Thursday, June 07, 2007

Malware leads to conviction of substitute teacher

USA Today on June 7, 2007 reported that middle school teacher Julie Amero will get a new trial in Norwich, CT on a case where she had been convicted in January 2007 on endangering the welfare of students when, in October 2004, the computer in her classroom served up pornographic popups after several kids surfed to a site about hair styles. Journalists have discovered that the school system did not have effective firewalls or popup controls on their computers and were not blocking ineffective sites. Apparently the site in question was associated with spam and (from a school system point of view) socially objectionable products. "Security Fix: Brian Krebs on Computer Security" has a major blog analysis in The Washington Post, “Substitute Teacher Faces Jail Time over Spyware,” Jan. 25, 2007, here.

It is amazing to me that a teacher (regular or substitute) would be held responsible for web content delivered by malware because of lack of proper system security, that is relatively easy to install now (such as McAfee Site Advisor, discussed here). Furthermore, she was a substitute. I’m not sure of the situation in Connecticut, but in many states substitutes do not have to be licensed, and often take one-day short term assignments where they do not know the classroom well. This case points out a flaw in the way substitutes are hired and managed. The classroom management skills expected of substitutes have been a matter of controversy in many states. According to the story, other teachers did not come to the aid of the substitute, and short-term substitutes may not be perceived by kids as morally legitimate authority figures, and may not obey (like discontinue inappropriate surfing) when told. In practice, it is often very difficult to prevent kids from surfing to inappropriate sites, and school districts are well advised to block sites with strict filters (Fairfax County, VA, for instances, blocs MySpace, and many other sites considered to have content objectionable for a public school environment).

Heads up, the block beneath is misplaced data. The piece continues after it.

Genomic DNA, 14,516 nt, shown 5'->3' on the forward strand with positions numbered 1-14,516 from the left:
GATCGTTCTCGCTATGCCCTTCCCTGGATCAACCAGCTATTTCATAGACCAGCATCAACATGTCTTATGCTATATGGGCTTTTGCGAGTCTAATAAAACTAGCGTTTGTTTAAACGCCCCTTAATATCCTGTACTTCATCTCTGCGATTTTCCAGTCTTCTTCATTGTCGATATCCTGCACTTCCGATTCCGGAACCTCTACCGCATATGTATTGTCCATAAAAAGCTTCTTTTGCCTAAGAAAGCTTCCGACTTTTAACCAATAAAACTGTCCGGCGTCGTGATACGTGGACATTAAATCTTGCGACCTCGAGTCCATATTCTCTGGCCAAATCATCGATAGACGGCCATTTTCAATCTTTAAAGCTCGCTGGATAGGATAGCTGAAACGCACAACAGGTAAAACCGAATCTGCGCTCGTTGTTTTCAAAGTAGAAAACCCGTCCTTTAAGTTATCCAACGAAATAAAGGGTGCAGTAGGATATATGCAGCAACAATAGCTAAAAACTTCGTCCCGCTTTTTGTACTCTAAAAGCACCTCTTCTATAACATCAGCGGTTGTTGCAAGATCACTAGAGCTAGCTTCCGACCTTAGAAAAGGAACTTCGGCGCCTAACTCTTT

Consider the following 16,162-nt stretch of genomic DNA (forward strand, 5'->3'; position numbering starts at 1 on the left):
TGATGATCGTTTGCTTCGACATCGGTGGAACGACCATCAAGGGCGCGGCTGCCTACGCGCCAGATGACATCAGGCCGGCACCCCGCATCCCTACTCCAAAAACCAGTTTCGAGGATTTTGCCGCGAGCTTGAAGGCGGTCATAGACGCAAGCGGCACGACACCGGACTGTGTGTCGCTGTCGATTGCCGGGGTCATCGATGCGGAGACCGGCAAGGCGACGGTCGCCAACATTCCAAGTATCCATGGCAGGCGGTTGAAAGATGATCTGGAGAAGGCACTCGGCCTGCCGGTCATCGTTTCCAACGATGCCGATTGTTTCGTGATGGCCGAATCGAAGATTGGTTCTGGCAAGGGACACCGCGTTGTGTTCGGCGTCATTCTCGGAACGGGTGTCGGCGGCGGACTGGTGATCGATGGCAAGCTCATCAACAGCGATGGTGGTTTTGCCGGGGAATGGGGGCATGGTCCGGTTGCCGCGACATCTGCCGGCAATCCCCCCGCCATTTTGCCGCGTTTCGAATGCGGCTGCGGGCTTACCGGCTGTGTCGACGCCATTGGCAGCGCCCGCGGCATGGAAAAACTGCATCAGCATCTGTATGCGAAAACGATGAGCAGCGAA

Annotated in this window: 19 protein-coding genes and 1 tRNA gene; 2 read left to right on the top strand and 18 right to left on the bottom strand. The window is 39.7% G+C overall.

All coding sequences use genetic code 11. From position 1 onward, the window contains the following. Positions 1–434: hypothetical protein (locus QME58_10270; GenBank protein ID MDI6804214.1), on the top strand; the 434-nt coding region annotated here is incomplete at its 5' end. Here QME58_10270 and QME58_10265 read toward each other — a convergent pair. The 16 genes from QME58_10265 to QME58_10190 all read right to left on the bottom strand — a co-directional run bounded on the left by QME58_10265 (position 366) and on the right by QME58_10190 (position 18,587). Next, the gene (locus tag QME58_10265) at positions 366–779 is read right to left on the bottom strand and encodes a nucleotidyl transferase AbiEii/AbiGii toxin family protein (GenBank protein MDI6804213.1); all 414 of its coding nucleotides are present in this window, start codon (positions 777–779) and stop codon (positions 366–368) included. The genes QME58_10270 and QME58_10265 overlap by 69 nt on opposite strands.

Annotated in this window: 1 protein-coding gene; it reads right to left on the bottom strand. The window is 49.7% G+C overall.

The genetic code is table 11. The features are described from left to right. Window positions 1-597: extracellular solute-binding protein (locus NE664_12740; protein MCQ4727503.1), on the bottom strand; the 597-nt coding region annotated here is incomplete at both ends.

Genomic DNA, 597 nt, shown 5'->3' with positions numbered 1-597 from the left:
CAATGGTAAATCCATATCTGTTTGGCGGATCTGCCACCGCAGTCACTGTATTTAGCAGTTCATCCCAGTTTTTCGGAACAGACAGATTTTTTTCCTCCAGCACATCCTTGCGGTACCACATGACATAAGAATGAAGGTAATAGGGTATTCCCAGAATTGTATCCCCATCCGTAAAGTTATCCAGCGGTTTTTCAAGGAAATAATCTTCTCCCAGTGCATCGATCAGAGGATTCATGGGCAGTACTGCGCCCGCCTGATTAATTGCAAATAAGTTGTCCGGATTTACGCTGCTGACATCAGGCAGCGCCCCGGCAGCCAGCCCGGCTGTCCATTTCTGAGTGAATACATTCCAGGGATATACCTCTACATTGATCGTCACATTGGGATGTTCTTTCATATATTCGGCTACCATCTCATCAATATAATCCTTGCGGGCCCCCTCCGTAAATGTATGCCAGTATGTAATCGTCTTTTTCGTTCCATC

Even if acquitted on retrial (that sounds likely given more modern awareness of spyware and popups), the substitute may have enormous personal financial losses from this work experience. This is not good for substitute programs.

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